A gene for relapses? Seeing the wnt for the trees

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Huge international studies including >40,000 people with MS have helped to untangle how genes affect your risk of developing MS. Attempts to work out how genes affect the course of the disease once it’s established have been far less successful. This is probably because the disease’s natural course is so radically altered by disease-modifying therapies. Understanding how genes influence disease severity requires finding large numbers of untreated people, which is difficult (for good reasons). Hopefully there should not be anyone out there who is not offered treatment promptly after getting a diagnosis, and so doing this kind of study well takes a lot of hard work.

A new study from the MS genetics group in Leuwen set out to tackle this problem and have done a great job. They asked whether they could find genetic variants that explained why some people have higher relapse rates than others. They recruited 506 people with relapsing MS who were not on treatment during the study period. They directly measured genetic variation at >700,000 sites in the genome. Using a statistical method called imputation – essentially a ‘filling in the gaps’ method – they expanded their results to include variation at >7 million sites. They tested each of these 7 million variants for their association with how long it took each person to have their next relapse.

In total there were 1412 relapses in the study. There was no strong association between overall genetic risk for developing MS and the number of relapses. 10 sites in the genome were associated with relapse risk. These variants suggested that vitamin D signalling may be an important determinant of relapse risk. One of these signals – the variant rs11871306 – was also associated in an independent cohort. Each extra copy of the ‘risk’ variant was associated with ~2x the risk of relapse over any given time period. The variant sits within a gene called WNT9B, and probably affects how expression of this gene is regulated.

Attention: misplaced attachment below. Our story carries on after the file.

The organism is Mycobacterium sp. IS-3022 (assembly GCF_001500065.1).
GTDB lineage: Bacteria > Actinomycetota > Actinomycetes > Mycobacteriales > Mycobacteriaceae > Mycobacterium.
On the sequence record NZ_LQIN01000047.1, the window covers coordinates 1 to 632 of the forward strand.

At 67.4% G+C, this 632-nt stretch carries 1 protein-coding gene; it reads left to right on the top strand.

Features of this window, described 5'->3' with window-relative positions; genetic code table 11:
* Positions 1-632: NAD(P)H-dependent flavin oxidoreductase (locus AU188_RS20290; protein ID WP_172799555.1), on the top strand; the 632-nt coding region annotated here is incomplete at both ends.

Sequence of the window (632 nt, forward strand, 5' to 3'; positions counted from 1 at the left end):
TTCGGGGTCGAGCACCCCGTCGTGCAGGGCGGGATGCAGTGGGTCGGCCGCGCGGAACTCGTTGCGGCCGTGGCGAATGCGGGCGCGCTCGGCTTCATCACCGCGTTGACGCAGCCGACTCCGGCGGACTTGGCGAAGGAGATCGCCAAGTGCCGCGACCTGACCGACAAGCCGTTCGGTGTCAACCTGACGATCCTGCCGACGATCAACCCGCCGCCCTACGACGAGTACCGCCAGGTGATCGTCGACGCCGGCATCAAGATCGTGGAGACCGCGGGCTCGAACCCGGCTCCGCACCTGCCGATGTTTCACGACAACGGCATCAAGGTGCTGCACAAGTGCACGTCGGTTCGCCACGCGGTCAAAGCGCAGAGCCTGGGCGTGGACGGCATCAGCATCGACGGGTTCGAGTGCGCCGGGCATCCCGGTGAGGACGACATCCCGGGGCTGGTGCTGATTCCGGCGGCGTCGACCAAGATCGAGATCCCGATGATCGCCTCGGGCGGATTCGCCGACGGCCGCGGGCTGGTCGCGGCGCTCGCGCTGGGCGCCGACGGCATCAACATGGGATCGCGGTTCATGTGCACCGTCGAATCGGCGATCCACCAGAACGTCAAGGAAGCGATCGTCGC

This study is (I think) only the second to show an association between a genetic variant and relapse rate in MS. Although it is very interesting and impressive, we must be careful not to overstate the role of this variant. The variant they detected was associated with a a big difference in the time to the next relapse (1 year vs 2.2 years), but importantly it is only carried by ~4% of people from European ancestry. It is therefore unlikely to explain a large amount of person-to-person variation in relapse rate. Further work is going to be needed to understand how this variant might impact on MS biology. Ultimately, to really understand the genetics of relapses far bigger sample sizes are going to be needed.

A key point here is that the authors found no link between genes for MS susceptibility and relapse rate. If this is true, it’s a very important finding suggesting that the pathways that ‘light the fire’ to cause MS in the first place are distinct from the pathways that perpetuate and aggravate the disease.